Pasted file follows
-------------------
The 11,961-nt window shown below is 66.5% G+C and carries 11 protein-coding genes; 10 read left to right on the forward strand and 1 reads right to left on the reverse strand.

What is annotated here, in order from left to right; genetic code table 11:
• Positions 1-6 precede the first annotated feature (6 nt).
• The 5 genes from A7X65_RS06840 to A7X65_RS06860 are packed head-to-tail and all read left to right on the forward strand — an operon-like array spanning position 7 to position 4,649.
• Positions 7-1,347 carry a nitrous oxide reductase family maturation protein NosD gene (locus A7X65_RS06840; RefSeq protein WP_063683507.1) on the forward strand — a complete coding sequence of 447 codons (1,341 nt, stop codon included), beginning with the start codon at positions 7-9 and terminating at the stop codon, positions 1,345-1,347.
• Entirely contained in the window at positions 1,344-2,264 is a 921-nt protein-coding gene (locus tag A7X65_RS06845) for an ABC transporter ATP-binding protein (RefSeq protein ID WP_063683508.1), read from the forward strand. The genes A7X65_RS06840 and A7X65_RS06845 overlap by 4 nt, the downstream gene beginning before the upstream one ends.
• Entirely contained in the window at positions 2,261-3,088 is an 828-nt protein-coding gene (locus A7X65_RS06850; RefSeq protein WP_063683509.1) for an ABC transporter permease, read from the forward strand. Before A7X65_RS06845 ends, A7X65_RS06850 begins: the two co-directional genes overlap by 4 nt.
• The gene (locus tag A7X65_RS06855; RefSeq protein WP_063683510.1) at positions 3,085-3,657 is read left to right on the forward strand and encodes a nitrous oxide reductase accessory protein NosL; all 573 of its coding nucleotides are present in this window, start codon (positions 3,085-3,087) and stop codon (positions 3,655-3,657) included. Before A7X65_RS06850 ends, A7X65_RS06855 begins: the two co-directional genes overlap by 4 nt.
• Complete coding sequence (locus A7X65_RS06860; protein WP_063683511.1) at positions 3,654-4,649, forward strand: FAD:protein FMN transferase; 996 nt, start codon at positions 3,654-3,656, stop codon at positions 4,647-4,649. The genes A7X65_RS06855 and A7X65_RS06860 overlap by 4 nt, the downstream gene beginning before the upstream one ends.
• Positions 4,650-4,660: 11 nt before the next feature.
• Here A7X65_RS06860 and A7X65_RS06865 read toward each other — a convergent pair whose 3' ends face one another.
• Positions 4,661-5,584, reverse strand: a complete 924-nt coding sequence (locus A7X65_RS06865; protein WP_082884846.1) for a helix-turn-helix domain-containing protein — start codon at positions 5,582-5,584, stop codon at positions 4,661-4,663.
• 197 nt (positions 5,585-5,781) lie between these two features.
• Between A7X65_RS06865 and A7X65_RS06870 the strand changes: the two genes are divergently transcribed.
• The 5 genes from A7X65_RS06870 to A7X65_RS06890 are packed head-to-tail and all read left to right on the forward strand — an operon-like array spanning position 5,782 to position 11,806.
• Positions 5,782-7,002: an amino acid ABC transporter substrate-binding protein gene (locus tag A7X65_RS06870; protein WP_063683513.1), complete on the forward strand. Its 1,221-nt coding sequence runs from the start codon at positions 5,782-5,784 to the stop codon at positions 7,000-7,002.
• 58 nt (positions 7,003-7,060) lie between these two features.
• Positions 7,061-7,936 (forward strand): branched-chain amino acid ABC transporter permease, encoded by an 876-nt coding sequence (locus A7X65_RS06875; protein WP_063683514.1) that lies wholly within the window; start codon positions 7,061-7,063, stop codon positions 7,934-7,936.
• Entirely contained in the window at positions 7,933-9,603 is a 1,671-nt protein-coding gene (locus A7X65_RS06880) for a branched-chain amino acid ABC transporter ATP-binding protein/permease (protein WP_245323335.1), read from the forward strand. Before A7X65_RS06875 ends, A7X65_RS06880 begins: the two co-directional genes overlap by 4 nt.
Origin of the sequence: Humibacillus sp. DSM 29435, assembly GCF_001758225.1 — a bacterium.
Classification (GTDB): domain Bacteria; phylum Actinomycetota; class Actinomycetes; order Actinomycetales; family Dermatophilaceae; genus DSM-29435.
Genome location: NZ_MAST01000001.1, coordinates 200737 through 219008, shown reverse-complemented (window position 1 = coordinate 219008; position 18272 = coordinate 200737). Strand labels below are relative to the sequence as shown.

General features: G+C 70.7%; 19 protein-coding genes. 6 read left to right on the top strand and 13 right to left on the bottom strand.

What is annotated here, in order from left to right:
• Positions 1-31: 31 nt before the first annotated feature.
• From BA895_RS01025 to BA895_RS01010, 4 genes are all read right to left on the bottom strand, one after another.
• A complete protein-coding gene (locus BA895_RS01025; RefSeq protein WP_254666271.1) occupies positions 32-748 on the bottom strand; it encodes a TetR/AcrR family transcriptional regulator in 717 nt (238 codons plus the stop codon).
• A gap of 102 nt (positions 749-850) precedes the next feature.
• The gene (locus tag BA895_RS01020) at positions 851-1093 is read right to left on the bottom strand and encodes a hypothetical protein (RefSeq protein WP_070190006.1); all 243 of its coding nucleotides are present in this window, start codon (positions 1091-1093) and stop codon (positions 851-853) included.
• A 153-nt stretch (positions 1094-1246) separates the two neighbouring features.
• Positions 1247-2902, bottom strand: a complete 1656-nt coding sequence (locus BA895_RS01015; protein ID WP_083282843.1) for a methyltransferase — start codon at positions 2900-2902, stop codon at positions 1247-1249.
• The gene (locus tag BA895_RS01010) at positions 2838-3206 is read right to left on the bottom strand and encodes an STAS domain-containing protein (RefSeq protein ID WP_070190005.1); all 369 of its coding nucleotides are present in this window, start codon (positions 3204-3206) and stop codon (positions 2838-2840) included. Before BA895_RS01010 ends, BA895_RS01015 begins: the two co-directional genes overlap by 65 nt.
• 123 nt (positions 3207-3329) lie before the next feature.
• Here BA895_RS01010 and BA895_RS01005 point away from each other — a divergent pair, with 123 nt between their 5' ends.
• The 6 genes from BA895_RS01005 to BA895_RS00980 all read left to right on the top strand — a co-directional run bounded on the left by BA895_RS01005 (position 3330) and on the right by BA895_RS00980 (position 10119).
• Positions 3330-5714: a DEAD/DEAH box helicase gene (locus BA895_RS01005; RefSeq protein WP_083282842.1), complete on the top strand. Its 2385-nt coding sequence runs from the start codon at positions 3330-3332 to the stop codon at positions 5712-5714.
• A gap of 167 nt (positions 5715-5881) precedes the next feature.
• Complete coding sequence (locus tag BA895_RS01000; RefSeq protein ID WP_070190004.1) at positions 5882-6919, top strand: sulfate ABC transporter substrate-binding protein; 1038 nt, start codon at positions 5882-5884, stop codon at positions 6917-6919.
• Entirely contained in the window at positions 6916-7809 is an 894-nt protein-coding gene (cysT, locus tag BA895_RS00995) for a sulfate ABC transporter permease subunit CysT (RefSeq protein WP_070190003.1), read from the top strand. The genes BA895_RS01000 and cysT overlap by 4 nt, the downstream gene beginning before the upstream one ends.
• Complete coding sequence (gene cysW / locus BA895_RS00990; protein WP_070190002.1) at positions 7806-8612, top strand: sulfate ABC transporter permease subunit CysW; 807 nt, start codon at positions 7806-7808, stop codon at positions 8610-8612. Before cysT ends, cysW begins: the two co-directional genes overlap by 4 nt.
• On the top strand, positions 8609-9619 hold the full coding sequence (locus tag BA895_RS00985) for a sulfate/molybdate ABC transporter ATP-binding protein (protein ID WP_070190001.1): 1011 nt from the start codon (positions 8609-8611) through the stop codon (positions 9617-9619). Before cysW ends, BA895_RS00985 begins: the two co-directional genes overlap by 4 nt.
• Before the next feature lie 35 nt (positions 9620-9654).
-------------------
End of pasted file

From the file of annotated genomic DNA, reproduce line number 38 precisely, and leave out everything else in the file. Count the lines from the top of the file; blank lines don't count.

• Complete coding sequence (locus tag BA895_RS01000; RefSeq protein ID WP_070190004.1) at positions 5882-6919, top strand: sulfate ABC transporter substrate-binding protein; 1038 nt, start codon at positions 5882-5884, stop codon at positions 6917-6919.